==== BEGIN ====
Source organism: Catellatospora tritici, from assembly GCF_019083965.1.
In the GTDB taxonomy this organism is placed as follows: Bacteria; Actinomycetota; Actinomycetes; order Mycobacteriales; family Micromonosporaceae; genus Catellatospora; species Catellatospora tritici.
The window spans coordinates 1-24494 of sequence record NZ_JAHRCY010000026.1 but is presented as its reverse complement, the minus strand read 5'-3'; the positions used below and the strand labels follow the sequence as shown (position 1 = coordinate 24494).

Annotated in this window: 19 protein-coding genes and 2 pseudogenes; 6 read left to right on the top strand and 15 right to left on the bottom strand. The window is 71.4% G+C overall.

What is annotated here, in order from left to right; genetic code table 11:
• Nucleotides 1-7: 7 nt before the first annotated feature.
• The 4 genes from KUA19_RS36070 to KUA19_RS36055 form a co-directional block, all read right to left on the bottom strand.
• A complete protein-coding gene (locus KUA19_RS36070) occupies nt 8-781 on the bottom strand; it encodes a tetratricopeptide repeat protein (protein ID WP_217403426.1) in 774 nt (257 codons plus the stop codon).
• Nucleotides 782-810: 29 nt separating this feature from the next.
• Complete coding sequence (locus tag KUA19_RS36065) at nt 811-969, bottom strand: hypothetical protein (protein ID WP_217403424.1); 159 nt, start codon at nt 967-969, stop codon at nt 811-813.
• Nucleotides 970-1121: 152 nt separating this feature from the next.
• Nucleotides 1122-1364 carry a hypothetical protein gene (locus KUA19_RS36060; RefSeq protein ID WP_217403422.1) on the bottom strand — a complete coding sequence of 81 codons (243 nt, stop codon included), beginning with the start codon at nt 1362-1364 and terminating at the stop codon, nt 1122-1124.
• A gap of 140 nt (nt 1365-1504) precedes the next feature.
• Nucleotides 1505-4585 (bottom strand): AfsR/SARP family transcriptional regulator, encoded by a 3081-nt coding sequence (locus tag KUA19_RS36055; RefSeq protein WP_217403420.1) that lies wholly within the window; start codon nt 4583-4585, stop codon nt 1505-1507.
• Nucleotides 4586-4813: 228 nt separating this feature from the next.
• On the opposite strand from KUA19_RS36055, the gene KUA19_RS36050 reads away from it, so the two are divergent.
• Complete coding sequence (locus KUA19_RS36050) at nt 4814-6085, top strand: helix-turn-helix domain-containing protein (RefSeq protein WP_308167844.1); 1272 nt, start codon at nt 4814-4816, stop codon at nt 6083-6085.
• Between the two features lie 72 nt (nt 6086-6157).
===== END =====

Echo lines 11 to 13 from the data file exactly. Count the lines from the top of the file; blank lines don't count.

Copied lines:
• Nucleotides 970-1121: 152 nt separating this feature from the next.
• Nucleotides 1122-1364 carry a hypothetical protein gene (locus KUA19_RS36060; RefSeq protein ID WP_217403422.1) on the bottom strand — a complete coding sequence of 81 codons (243 nt, stop codon included), beginning with the start codon at nt 1362-1364 and terminating at the stop codon, nt 1122-1124.
• A gap of 140 nt (nt 1365-1504) precedes the next feature.